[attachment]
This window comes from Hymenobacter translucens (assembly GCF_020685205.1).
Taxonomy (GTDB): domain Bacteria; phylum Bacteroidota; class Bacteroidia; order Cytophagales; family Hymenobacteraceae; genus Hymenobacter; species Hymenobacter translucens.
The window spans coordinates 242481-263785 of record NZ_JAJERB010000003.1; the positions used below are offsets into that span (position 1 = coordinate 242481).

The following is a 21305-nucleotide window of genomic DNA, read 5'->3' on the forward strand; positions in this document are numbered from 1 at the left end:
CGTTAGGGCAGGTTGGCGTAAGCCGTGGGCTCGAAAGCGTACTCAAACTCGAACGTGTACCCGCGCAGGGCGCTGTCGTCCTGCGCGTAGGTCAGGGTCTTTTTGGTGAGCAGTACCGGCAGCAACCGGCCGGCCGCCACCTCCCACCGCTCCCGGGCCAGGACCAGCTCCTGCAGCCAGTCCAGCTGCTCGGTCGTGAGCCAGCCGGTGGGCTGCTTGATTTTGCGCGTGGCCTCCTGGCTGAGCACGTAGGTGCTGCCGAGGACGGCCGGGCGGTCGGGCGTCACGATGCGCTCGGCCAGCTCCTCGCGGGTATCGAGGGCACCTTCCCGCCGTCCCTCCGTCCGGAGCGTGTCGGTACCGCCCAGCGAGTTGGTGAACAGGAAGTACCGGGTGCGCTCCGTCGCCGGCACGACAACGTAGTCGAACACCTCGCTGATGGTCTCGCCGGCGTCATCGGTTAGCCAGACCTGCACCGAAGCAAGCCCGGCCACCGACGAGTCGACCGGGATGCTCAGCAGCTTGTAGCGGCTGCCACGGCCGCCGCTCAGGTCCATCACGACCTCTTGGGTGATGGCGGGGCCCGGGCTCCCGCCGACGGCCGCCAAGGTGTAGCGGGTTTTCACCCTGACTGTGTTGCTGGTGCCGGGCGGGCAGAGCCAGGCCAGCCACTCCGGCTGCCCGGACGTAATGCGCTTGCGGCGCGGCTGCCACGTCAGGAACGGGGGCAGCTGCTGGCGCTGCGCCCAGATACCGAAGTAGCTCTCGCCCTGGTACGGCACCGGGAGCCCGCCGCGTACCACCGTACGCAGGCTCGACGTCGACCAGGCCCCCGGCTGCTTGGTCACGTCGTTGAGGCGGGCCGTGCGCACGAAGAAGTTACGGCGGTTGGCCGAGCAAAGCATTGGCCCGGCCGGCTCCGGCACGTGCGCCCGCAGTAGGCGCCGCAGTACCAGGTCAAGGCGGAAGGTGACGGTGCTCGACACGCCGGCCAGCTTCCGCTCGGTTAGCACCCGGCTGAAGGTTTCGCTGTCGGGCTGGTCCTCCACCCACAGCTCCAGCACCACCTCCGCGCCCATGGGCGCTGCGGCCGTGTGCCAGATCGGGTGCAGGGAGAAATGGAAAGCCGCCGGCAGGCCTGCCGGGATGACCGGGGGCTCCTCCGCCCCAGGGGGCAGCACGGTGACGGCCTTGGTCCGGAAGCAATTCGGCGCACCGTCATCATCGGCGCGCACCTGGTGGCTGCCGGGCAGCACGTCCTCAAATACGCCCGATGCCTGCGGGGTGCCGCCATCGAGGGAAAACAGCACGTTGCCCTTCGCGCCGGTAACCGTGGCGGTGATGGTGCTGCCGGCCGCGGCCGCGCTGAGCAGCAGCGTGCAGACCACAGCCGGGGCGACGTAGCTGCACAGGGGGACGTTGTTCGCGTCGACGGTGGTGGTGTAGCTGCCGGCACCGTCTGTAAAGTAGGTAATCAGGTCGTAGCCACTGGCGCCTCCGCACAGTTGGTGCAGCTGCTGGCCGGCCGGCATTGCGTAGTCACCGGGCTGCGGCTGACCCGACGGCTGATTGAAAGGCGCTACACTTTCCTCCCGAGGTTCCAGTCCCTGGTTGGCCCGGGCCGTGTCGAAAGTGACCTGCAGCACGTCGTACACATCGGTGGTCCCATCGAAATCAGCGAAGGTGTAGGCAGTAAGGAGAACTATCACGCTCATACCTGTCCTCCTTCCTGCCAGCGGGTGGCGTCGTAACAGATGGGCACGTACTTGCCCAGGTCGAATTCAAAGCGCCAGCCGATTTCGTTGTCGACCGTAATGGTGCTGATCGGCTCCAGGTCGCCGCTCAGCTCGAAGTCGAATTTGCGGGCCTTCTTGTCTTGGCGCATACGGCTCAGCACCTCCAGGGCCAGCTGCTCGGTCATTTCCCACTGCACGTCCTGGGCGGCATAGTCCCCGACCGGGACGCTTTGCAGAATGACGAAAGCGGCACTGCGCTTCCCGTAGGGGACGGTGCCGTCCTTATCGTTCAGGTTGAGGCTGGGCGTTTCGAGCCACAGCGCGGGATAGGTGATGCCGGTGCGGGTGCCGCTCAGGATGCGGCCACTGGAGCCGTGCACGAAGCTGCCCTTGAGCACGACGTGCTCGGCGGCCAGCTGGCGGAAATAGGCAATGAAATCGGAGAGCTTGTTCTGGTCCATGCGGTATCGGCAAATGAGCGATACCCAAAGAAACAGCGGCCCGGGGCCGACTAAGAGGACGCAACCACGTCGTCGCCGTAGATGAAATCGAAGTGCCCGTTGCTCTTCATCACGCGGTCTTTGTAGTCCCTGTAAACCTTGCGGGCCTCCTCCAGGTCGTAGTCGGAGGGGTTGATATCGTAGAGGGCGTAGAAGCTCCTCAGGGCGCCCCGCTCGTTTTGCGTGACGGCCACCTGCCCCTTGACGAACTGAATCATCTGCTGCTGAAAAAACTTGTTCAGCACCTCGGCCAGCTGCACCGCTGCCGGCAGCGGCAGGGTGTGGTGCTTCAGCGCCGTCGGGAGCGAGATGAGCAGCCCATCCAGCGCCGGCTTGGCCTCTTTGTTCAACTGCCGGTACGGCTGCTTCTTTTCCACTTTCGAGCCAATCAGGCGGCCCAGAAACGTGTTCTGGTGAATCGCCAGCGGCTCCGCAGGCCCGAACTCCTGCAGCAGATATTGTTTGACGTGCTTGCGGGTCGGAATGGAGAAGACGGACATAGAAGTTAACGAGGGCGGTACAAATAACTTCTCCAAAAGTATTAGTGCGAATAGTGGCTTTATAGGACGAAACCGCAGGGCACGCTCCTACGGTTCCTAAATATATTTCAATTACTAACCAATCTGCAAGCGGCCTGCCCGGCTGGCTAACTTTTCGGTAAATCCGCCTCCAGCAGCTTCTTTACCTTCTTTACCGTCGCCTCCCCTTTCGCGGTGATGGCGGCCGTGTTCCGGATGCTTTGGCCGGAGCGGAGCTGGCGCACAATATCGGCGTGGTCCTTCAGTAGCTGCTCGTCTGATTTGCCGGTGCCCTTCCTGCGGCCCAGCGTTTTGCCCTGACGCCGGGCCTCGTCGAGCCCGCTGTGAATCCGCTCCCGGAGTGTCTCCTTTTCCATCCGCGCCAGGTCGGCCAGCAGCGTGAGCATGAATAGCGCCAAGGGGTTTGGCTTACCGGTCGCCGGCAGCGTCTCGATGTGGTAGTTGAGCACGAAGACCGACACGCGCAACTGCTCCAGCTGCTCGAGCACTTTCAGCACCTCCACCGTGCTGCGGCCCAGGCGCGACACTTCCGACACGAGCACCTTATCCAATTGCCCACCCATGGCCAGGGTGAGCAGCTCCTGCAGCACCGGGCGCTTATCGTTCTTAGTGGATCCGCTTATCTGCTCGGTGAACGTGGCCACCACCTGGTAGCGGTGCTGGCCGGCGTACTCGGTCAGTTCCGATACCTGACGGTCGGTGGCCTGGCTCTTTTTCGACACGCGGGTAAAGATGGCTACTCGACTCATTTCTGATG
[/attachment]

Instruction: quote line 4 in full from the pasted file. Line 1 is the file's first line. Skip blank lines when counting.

The following is a 21305-nucleotide window of genomic DNA, read 5'->3' on the forward strand; positions in this document are numbered from 1 at the left end: